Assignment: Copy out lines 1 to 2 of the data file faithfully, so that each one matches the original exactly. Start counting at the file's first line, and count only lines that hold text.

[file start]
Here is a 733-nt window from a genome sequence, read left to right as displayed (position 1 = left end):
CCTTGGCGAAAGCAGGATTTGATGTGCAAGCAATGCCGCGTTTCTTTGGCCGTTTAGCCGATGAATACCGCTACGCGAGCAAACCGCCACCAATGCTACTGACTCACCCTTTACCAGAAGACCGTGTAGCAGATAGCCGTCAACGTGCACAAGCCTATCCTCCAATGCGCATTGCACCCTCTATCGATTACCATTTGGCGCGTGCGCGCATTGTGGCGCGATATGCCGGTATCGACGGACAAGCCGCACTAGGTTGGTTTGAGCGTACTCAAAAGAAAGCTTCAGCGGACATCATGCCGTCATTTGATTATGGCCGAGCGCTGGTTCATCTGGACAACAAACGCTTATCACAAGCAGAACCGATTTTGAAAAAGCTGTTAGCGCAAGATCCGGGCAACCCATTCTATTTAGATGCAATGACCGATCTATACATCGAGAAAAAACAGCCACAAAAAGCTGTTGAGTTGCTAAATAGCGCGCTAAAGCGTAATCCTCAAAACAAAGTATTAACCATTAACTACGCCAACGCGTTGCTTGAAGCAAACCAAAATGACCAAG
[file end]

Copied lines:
Here is a 733-nt window from a genome sequence, read left to right as displayed (position 1 = left end):
CCTTGGCGAAAGCAGGATTTGATGTGCAAGCAATGCCGCGTTTCTTTGGCCGTTTAGCCGATGAATACCGCTACGCGAGCAAACCGCCACCAATGCTACTGACTCACCCTTTACCAGAAGACCGTGTAGCAGATAGCCGTCAACGTGCACAAGCCTATCCTCCAATGCGCATTGCACCCTCTATCGATTACCATTTGGCGCGTGCGCGCATTGTGGCGCGATATGCCGGTATCGACGGACAAGCCGCACTAGGTTGGTTTGAGCGTACTCAAAAGAAAGCTTCAGCGGACATCATGCCGTCATTTGATTATGGCCGAGCGCTGGTTCATCTGGACAACAAACGCTTATCACAAGCAGAACCGATTTTGAAAAAGCTGTTAGCGCAAGATCCGGGCAACCCATTCTATTTAGATGCAATGACCGATCTATACATCGAGAAAAAACAGCCACAAAAAGCTGTTGAGTTGCTAAATAGCGCGCTAAAGCGTAATCCTCAAAACAAAGTATTAACCATTAACTACGCCAACGCGTTGCTTGAAGCAAACCAAAATGACCAAG